Nordson continued to grow organically and via acquisition. The acquisitions of Slautterback Corporation, Veritec Technologies and J&M Laboratories helped build the company’s adhesive dispensing capabilities in product assembly, packaging, converting and nonwoven applications worldwide.
The company also began to expand its presence in the rapidly expanding high technology and electronics industries. From 1996 to 2000, the company made strategic acquisitions in this key segment, adding ultraviolet (UV) curing capabilities from Spectral Technology Group in 1996 and Horizon Lamps Inc. in 1999; gas plasma technologies from Advanced Plasma Systems in 1996 and March Instruments Inc. in 1999; and precision dispensing equipment for the electronics, medical and fiber optics industries with the acquisitions of Asymtek in 1996 and EFD Inc. in 2000. These acquisitions continue to form the core of Nordson’s Advanced Technology segment today.
In 1997, Bill Madar retired as CEO and became Chairman, with Edward P. Campbell becoming CEO, and Eric Nord remaining on the Board of Directors. By the end of the decade, sales exceeded $500 million and subsidiaries had been established in the China and India.
The company continued its balanced formula of organic and acquisitive growth. Global market share continued to expand as Nordson increased its focus on technology differentiation, application expertise and direct service. CEO Ed Campbell introduced Lean manufacturing concepts throughout the company, aiding profitability, efficiency and competitiveness.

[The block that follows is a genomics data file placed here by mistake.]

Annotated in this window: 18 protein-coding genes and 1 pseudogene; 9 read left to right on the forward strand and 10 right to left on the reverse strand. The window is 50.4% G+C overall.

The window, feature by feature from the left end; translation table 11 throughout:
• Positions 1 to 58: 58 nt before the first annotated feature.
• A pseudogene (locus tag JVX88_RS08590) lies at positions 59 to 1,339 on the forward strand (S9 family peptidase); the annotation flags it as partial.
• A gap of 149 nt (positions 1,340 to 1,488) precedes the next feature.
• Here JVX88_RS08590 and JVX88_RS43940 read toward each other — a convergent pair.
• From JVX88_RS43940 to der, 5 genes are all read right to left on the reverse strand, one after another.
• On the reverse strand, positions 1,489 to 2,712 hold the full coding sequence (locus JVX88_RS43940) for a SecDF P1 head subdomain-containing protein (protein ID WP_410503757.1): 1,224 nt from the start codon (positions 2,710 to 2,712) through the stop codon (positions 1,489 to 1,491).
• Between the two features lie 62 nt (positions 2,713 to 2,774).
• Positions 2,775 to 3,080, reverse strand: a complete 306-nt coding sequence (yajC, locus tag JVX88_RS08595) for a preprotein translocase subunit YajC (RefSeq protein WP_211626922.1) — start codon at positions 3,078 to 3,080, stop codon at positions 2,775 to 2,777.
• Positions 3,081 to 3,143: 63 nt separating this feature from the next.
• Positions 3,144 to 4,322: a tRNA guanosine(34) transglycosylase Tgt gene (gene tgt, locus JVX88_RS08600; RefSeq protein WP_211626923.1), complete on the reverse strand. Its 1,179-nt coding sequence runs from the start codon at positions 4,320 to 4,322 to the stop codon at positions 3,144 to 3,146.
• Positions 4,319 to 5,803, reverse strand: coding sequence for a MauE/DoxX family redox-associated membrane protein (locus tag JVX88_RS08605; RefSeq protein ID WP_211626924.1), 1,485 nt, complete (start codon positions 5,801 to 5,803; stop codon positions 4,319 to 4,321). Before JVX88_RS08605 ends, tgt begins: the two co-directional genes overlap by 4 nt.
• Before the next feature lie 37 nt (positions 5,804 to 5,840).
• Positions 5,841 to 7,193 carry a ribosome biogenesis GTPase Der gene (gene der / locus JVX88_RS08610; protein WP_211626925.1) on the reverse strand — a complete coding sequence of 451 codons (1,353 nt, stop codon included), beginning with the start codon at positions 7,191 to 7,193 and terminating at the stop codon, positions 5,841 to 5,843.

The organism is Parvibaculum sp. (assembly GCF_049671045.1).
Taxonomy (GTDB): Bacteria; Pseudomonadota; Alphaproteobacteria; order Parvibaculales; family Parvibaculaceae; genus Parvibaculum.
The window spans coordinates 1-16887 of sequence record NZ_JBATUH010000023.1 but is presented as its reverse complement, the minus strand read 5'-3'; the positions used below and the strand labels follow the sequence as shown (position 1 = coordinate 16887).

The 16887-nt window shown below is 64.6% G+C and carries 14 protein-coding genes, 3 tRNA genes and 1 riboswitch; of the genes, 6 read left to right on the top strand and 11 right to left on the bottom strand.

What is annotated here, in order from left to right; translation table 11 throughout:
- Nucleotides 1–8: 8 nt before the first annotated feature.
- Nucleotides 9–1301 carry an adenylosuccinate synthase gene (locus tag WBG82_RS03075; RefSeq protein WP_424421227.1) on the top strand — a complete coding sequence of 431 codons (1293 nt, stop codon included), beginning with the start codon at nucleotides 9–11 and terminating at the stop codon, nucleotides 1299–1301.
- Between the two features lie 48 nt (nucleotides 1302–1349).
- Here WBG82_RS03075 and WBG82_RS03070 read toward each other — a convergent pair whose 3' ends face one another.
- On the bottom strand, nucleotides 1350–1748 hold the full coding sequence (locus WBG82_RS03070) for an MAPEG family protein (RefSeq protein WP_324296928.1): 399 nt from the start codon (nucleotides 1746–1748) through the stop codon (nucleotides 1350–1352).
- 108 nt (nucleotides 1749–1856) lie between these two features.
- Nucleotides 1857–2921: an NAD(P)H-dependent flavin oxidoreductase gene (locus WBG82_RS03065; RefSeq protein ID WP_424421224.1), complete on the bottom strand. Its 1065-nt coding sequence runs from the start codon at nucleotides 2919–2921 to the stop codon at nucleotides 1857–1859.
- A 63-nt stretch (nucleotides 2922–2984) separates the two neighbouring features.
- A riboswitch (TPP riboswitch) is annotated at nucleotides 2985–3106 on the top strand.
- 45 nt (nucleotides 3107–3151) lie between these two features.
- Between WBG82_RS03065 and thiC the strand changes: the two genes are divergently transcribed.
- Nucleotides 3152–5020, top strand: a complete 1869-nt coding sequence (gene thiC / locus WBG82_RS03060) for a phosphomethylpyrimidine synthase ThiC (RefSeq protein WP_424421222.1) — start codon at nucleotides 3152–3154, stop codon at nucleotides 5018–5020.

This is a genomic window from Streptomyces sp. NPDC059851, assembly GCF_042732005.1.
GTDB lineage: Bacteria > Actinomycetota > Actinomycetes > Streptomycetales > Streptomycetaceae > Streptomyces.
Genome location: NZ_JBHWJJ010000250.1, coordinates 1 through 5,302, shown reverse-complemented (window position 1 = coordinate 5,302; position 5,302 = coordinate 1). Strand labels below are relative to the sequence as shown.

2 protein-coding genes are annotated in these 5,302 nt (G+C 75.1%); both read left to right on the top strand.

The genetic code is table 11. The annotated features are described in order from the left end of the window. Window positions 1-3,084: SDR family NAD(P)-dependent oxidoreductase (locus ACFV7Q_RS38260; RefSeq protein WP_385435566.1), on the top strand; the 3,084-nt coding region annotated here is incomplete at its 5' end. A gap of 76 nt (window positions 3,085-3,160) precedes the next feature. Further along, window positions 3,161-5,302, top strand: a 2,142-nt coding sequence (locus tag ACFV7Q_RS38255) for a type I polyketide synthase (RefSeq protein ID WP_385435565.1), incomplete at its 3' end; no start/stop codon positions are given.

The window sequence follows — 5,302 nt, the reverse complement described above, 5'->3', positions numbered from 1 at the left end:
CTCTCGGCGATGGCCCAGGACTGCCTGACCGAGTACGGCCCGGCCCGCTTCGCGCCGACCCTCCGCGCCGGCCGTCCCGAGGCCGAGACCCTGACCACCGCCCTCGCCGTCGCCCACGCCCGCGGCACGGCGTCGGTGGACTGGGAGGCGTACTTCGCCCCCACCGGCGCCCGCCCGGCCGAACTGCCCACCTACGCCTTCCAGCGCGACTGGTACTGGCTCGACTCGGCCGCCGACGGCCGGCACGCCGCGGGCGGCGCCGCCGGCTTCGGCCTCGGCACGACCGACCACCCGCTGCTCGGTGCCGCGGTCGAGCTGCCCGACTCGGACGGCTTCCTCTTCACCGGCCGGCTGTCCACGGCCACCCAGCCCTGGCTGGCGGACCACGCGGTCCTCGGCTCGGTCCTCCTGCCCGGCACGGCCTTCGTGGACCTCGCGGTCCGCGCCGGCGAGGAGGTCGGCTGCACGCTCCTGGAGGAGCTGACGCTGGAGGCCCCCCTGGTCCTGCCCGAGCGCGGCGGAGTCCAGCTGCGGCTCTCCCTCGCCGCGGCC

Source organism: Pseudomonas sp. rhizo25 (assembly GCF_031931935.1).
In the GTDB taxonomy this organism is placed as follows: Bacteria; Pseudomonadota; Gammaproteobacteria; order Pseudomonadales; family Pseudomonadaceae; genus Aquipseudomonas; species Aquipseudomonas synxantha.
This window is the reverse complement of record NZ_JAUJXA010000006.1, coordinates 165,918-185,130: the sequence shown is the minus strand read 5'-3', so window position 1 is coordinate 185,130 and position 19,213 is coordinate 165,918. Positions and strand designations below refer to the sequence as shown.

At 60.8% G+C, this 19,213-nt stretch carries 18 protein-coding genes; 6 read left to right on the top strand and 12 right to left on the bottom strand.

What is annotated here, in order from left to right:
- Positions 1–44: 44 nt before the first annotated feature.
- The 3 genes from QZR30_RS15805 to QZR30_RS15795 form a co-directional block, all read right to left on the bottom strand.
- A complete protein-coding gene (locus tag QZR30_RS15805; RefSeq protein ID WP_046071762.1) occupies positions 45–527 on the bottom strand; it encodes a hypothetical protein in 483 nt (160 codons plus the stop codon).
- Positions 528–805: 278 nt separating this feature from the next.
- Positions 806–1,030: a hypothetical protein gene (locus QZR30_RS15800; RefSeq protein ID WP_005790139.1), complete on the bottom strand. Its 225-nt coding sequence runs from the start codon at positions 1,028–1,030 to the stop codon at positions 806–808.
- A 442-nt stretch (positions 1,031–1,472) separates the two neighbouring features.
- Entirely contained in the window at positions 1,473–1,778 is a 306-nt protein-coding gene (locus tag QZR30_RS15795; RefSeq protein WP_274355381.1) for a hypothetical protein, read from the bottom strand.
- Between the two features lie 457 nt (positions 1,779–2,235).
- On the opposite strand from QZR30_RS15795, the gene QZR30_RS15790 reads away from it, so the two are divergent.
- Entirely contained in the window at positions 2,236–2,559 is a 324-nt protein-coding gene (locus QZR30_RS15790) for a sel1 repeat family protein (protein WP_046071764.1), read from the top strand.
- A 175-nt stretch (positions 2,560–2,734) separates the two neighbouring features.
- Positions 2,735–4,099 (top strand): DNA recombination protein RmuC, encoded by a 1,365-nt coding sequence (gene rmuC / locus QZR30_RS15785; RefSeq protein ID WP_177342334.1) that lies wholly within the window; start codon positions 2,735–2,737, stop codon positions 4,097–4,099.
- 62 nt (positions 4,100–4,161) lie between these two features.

The acquisition in 2004 of W. Puffe Technologies, a manufacturer of hot melt adhesive dispensing systems, expanded Nordson’s existing technology base in adhesive systems, while also providing increased access to European markets. The acquisitions of Dage Holdings and Yestech in 2007 brought Nordson into a new market area, electronic test and inspection, both of which were highly complementary to the company’s existing dispensing capabilities.
The company weathered the Great Recession intact, emerging stronger and more profitable, and annual sales exceed $1 billion by the end of the decade. Co-founders Evan and Eric Nord pass away in 2004 and 2008, respectively.
In 2010, Ed Campbell retires as CEO and is replaced by Michael F. Hilton. Hilton brings additional focus to corporate strategy, organic growth opportunities, acquisition strategy, talent development, and continuous improvement. The company strengthens its position as the global leader in precision technology solutions and identifies two new spaces for growth, medical and polymer processing. In medical, the acquisitions of Micromedics, a global leader in biomaterial dispensing, Value Plastics, a leader in medical fluid flow control, and Avalon, a provider of catheters and tubing, establish a strong foundation. In polymer processing, Nordson acquires Verbrggen, EDI, Xaloy Holdings, and Kreyenborg/BKG to build a portfolio of critical flow components for plastic extrusion, injection molding, pelletizing and recycling applications.